Compulsive behavior

How To Treat Body Dismorphic Disorder

Nidhi Nangia
By Nidhi Nangia. Updated: August 2, 2020
How To Treat Body Dismorphic Disorder

Body dismorphic disorder, also known as body dismorphia, is a kind of mental illness in which the patient feels obsessed with a minor or imaginary flaw in their appearance. The person may spend all of their focus on fixing a perceived flaw, even going to the extent of cosmetic surgery. You will frequently find such people spending hours in front of the mirror and comparing their looks with others. The issue is that what someone with body dismorphia sees will often not correlate with their actual appearance. The condition may lead to excessive stress, anxiety and depression, even provoking suicide attempts. In this oneHOWTO article, we will discuss how to treat body dismorphic disorder, as well as provide some necessary background information on this condition.

You may also be interested in: How to Diagnose Schizoaffective Disorder


  1. Symptoms of Body Dismorphia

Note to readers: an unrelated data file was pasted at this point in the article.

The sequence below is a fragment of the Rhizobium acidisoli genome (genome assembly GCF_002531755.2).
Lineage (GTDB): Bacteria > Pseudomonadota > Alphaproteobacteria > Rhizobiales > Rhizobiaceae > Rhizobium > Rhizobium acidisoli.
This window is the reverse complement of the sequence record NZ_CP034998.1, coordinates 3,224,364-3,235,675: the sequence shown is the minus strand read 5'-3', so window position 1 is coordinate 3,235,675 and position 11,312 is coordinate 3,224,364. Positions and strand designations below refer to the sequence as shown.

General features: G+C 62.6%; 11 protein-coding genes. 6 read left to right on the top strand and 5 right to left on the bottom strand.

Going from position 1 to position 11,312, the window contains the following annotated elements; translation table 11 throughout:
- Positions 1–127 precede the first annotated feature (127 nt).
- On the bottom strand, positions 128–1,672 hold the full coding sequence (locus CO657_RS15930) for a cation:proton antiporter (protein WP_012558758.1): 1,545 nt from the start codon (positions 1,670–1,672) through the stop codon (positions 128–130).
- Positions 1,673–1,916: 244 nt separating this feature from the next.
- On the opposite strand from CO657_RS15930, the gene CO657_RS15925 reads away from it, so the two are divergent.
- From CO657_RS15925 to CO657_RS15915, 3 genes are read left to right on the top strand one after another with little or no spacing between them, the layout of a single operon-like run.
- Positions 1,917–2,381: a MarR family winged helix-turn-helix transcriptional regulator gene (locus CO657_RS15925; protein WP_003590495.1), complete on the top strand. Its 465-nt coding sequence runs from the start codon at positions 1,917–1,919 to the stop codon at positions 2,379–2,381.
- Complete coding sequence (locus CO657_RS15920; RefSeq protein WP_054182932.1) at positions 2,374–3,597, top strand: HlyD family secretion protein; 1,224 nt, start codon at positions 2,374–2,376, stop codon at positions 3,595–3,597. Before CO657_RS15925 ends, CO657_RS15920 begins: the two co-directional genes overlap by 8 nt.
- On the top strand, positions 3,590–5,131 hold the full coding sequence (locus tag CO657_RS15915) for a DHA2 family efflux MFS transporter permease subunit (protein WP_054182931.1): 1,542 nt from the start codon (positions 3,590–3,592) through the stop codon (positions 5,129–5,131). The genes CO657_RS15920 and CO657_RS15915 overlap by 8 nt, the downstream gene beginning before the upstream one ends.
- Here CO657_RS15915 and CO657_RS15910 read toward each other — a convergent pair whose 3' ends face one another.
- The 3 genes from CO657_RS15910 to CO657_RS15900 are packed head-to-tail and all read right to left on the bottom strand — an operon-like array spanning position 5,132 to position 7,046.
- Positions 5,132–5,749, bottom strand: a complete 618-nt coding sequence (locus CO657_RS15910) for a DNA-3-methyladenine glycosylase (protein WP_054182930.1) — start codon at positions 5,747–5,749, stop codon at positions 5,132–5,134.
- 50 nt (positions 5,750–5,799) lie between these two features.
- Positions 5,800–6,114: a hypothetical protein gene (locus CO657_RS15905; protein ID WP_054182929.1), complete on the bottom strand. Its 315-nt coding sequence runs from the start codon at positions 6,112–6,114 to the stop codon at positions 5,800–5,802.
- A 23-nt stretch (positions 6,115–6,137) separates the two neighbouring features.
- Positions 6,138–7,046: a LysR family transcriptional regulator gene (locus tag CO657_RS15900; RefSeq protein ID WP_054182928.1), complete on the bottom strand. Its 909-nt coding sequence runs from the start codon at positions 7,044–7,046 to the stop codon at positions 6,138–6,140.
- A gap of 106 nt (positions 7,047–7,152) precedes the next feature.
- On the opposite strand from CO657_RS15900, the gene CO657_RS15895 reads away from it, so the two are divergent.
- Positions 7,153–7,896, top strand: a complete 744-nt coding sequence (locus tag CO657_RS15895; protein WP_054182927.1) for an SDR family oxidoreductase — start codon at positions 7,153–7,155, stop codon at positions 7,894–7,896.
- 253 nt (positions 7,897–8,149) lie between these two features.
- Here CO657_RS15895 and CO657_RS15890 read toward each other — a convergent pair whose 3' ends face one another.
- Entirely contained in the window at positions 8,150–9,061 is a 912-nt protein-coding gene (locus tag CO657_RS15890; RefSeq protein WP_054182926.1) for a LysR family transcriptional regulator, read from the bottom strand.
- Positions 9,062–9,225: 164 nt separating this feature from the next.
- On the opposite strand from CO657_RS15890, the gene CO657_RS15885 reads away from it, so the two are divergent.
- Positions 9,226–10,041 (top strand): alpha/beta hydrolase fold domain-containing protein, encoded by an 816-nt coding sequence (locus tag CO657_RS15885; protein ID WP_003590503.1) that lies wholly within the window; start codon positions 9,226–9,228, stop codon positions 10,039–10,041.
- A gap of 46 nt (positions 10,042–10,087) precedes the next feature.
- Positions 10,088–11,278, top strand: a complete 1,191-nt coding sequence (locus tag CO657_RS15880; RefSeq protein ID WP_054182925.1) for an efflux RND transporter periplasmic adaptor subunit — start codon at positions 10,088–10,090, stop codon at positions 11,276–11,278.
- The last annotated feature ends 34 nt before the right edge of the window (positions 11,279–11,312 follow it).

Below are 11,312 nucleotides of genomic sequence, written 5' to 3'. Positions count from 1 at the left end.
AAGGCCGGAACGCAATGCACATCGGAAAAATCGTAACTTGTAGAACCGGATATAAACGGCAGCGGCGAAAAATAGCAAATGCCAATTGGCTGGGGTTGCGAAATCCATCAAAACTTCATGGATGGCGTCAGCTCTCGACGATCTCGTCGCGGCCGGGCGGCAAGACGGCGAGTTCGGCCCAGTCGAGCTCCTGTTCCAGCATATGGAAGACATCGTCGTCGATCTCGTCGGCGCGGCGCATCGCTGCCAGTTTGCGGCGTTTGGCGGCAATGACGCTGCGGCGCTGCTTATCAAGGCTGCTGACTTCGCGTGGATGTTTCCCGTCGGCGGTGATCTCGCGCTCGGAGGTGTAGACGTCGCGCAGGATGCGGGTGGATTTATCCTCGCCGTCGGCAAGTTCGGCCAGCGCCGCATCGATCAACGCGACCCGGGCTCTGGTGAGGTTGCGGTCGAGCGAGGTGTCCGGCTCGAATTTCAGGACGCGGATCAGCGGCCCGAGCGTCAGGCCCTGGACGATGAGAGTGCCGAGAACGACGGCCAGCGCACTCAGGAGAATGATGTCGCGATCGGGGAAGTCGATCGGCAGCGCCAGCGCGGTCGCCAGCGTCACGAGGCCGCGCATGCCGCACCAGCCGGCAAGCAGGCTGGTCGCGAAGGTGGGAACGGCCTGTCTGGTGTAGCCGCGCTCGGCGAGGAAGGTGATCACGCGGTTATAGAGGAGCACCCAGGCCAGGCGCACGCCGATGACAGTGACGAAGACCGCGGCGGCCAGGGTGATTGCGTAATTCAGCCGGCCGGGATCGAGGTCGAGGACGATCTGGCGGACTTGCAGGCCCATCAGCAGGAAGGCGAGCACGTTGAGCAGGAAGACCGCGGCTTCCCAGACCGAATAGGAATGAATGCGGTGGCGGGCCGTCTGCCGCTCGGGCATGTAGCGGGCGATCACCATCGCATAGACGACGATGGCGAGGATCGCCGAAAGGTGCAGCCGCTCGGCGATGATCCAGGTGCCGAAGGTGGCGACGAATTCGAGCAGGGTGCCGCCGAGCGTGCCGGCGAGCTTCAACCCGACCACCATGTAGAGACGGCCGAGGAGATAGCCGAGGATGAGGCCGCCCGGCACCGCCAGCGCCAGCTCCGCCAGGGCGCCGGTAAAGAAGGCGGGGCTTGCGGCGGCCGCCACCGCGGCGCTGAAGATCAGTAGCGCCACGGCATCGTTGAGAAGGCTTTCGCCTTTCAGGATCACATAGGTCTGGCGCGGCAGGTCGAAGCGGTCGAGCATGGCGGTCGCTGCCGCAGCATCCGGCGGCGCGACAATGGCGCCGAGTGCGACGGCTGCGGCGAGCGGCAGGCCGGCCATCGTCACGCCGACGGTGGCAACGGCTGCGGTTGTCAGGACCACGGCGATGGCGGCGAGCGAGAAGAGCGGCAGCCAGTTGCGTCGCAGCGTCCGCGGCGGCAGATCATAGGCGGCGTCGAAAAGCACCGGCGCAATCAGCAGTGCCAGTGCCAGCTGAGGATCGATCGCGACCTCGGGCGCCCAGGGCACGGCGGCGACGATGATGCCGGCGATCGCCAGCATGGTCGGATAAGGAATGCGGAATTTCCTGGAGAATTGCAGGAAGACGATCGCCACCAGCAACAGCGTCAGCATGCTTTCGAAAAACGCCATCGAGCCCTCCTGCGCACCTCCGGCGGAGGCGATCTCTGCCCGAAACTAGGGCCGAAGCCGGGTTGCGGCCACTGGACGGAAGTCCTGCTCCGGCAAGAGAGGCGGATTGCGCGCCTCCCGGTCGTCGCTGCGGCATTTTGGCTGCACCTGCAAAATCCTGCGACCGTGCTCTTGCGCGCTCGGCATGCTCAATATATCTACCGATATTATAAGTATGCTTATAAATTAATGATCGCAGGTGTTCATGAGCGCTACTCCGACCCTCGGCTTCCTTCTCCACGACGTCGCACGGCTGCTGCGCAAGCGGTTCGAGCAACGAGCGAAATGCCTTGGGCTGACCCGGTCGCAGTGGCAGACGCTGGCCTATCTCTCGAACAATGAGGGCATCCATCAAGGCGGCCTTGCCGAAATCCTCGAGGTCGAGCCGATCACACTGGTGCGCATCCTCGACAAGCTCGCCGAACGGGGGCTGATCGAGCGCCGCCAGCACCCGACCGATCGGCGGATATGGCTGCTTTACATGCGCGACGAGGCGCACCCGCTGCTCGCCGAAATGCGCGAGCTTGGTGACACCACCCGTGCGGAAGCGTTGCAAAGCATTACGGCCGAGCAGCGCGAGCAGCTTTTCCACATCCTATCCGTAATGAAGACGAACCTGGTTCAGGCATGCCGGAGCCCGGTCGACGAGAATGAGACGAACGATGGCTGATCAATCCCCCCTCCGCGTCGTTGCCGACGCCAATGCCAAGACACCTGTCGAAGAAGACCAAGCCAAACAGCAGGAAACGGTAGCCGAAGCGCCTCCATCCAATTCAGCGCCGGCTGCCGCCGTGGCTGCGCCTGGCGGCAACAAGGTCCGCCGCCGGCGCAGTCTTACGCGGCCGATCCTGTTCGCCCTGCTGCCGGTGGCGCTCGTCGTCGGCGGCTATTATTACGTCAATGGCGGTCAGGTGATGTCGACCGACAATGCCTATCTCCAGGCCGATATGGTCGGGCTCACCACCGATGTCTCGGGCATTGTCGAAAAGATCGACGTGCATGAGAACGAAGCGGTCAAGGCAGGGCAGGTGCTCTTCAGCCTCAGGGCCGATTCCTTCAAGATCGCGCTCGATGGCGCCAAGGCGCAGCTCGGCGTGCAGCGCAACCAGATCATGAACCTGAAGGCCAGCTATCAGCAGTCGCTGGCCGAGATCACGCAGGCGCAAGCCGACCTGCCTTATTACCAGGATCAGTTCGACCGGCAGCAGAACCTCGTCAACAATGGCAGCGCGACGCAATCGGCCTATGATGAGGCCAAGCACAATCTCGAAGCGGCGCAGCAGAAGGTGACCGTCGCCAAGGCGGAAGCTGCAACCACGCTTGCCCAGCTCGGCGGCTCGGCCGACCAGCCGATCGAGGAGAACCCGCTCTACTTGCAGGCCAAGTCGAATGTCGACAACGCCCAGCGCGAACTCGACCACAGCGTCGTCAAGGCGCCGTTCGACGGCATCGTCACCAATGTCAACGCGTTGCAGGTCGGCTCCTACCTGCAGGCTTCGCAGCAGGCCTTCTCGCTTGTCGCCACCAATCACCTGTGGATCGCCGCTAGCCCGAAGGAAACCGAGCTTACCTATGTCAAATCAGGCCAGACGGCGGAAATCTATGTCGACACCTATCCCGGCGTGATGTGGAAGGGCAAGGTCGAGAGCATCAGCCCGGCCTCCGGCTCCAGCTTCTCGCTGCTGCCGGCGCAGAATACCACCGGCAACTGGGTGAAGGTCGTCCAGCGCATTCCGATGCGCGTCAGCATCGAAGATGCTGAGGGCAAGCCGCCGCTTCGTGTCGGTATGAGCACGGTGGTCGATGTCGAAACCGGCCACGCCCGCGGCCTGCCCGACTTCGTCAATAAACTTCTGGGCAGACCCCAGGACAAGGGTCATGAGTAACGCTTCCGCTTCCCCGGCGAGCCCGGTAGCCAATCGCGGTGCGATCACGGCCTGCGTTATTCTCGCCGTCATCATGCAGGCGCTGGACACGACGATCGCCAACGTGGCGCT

2. Causes of body dismorphic disorder
  3. Treatment of body dismorphic disorder
  4. What happens in Cognitive Behavioral Therapy (CBT)
  5. Medication treatment for body dismorphic disorder
  6. How to Support BDD Treatment

Symptoms of Body Dismorphia

While it is common for people to focus on improving their appearance, the aim of a person suffering from body dismorphic disorder (BDD) is to at least normalize his or her looks as compared to others. The patients may focus on any area of their body, including the face, skin, hips, thighs, belly, hair or arms. Some of its symptoms are:

  • Attempting self-treatment, such as skin picking, which further create lesions which make the area even more unsightly.
  • Obsessive compulsions, also linked with depression and anxiety.
  • Constantly thinking about appearances of others, paying particular attention to their flaws and making fun of them.
  • Ruminating several hours a day about their perceived body defects and avoiding social interaction.